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How the blockade of COVID-19 affected people living with Alzheimer’s disease

According to the Alzheimer’s Disease Association, in 2020, 42,000 people died of Alzheimer’s disease and other dementias, compared to the average over the last five years.

Winston Salem, North Carolina — Wendy Brenner of Winston Salem remembers his mother, Nancy Hailwood, being energetic and disagreeable. Her mother was a psychiatric nurse and also a single mother of three.

“She was a big reader and loved jazz, beaches and dogs,” Brenner said. “She was like a very strong independent person.”

At the age of 78, doctors diagnosed Hailwood with Alzheimer’s disease. As her progressive brain damage worsened, she was transferred to a care facility that was completely dependent on staff and family.

“She was in the facility for a total of three and a half years,” Brenner said. At first, I want to go more every day. I take her out and still take her to church on Sunday. It was really important to her. “

COVID-19 led to the blockade of long-term care facilities and put aside daily direct visits.

“No one really expected how long it would last,” Brenner said.

Brenner could only communicate with her mother for a year by phone, video message, or window visit. She said social isolation accelerated her mother’s cognitive decline, eventually leading to her death in May.

“I called the supervisor, administrator of the nursing home, and I said I couldn’t do this,” Brenner said. “My mother lost 35 pounds. She’s completely different. She’s very stressed, excited and worried. She’s always in a wheelchair. At some point she’s in a wheelchair. I was spinning around a wheelchair unit. That’s all she did. “

Lauren Coleman of WFMY News 2 asked Brenner what was the most difficult part of leaving her mother for months.

“My mother didn’t die of a COVID infection, but she tells people that she died of a pandemic,” Brenner said. “I believe it, my sister believes it. She just passed away because she got so bad that year, and she was alone. So I’m there I was wondering about it, so I feel sick about it. “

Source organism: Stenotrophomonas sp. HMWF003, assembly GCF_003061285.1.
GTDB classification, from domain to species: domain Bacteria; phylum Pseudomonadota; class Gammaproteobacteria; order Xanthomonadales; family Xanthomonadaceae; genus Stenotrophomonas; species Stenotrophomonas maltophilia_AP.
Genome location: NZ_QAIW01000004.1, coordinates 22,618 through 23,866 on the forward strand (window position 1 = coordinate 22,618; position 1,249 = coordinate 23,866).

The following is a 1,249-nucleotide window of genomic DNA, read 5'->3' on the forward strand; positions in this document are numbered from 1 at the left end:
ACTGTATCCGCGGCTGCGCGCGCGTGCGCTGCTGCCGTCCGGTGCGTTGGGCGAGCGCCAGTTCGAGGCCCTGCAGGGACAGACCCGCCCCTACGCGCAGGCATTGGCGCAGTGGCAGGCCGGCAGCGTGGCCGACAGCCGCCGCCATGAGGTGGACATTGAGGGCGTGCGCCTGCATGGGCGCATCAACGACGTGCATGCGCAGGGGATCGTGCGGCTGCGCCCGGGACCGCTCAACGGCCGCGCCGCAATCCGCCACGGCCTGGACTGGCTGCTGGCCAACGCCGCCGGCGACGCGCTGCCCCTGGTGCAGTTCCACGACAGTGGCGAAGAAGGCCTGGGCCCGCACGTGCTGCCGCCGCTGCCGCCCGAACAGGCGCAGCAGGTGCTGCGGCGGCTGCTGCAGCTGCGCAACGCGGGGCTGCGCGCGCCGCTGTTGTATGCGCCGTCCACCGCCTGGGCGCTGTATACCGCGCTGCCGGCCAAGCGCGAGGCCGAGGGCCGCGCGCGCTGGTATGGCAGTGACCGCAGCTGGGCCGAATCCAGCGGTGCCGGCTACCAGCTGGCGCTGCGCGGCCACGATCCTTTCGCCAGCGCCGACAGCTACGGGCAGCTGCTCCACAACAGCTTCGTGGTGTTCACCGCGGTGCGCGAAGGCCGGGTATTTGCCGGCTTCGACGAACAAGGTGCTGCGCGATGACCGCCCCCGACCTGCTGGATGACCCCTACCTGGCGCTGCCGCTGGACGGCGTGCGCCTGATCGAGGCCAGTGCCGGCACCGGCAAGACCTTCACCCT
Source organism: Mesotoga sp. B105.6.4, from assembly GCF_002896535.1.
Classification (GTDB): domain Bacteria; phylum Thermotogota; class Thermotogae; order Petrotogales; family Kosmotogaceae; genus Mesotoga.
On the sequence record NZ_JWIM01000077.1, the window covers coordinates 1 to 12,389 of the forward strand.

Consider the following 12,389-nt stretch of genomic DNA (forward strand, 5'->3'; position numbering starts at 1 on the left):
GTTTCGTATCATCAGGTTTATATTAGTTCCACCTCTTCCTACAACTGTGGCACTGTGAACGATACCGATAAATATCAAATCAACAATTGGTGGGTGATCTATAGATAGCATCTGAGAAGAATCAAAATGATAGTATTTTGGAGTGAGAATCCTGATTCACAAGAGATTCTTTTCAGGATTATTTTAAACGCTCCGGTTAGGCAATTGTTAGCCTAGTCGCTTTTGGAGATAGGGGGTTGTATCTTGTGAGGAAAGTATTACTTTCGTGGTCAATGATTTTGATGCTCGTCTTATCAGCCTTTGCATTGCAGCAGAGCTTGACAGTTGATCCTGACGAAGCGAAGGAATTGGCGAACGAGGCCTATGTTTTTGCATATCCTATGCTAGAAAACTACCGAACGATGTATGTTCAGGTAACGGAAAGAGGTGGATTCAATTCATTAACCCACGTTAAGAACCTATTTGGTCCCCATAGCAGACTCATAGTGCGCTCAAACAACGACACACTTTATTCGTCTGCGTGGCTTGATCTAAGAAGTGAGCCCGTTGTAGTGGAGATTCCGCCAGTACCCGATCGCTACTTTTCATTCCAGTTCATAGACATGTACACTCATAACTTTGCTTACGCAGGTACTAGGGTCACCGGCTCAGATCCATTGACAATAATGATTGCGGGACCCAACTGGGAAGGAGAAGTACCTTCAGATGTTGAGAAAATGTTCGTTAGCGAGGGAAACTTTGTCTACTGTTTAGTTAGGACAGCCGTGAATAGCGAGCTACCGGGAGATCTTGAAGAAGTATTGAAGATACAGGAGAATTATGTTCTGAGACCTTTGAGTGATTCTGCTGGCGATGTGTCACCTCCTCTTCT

according to Alzheimer’s AssociationIn 2020, 42,000 people died of Alzheimer’s disease and other dementias, compared to the average for the last five years.

Catherine Lambert Western Carolina Branch of the Alzheimer’s Association..

She said the organization’s call volume increased significantly at the start of a pandemic from a caregiver like Brenner.

“Social interaction is the way we connect as humans,” Lambert said. “People living with illnesses such as Facetime, Skype, and video may not understand that they haven’t watched a TV show. They may not understand that this is their loved one. No, and they are just working to communicate. “

Lambert said patients became more vulnerable due to challenges in aging, communal living, and safe hygiene practices.

“What we know rebuttally from the family is that they saw the decline of their loved ones, whether it was the inability to speak, the ability to move, or an increase in excitement. “Lambert said. “

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Lambert said the association will continue to work with lawmakers to find ways to keep the population safe from COVID while creating opportunities for responsible interaction.

Signed by Governor Roy Cooper House building 351 Also known as “Clifford’s Law”.

The law requires the Secretary of Health and Human Services to establish a protocol for visiting long-term care facilities in an emergency.

Trey Bateman, MD, Atrium Health Wake Forest Baptist.. For the past 20 months, he has been investigating the effects of pandemic-related stress and loneliness on cognitive decline.

“This is a complex story that summarizes the global view of viral pandemics, social policy outcomes, and the treatment of elderly people with dementia over the last 50 or 60 years in the US healthcare system. “Bateman said.

Caregivers like Brenner may have lost quality time with their loved ones due to the blockade of the facility, but want others to find value in human interaction.

“I don’t know where we’re standing in the upcoming pandemic, but if we have to do something like this, I hope they do it differently,” Brenner said. rice field.

This holiday season may be the first time some families have seen a particular loved one in over a year.Throughout the season, the Alzheimer’s Association Free virtual education program We provide tips for making your holiday safe and enjoyable for your family.

How the blockade of COVID-19 affected people living with Alzheimer’s disease

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